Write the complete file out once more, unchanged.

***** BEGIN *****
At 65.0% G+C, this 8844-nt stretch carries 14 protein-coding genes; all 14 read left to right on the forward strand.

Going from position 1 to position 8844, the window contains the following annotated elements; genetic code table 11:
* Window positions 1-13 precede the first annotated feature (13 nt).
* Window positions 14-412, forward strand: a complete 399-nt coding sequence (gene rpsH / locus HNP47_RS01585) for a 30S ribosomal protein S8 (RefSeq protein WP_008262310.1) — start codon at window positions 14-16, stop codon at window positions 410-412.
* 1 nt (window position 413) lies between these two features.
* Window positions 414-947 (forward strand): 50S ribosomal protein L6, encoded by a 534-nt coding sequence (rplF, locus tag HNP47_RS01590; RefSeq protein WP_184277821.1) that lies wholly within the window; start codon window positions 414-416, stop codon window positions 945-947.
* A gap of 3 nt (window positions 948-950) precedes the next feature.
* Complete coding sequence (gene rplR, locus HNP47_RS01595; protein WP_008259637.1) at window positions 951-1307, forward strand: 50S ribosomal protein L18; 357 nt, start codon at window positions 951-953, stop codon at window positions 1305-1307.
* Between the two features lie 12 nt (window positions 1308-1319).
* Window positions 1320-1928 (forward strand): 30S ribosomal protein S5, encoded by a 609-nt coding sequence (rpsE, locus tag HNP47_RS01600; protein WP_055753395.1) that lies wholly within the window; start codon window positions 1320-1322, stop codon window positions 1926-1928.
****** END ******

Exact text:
At 65.0% G+C, this 8844-nt stretch carries 14 protein-coding genes; all 14 read left to right on the forward strand.

Going from position 1 to position 8844, the window contains the following annotated elements; genetic code table 11:
* Window positions 1-13 precede the first annotated feature (13 nt).
* Window positions 14-412, forward strand: a complete 399-nt coding sequence (gene rpsH / locus HNP47_RS01585) for a 30S ribosomal protein S8 (RefSeq protein WP_008262310.1) — start codon at window positions 14-16, stop codon at window positions 410-412.
* 1 nt (window position 413) lies between these two features.
* Window positions 414-947 (forward strand): 50S ribosomal protein L6, encoded by a 534-nt coding sequence (rplF, locus tag HNP47_RS01590; RefSeq protein WP_184277821.1) that lies wholly within the window; start codon window positions 414-416, stop codon window positions 945-947.
* A gap of 3 nt (window positions 948-950) precedes the next feature.
* Complete coding sequence (gene rplR, locus HNP47_RS01595; protein WP_008259637.1) at window positions 951-1307, forward strand: 50S ribosomal protein L18; 357 nt, start codon at window positions 951-953, stop codon at window positions 1305-1307.
* Between the two features lie 12 nt (window positions 1308-1319).
* Window positions 1320-1928 (forward strand): 30S ribosomal protein S5, encoded by a 609-nt coding sequence (rpsE, locus tag HNP47_RS01600; protein WP_055753395.1) that lies wholly within the window; start codon window positions 1320-1322, stop codon window positions 1926-1928.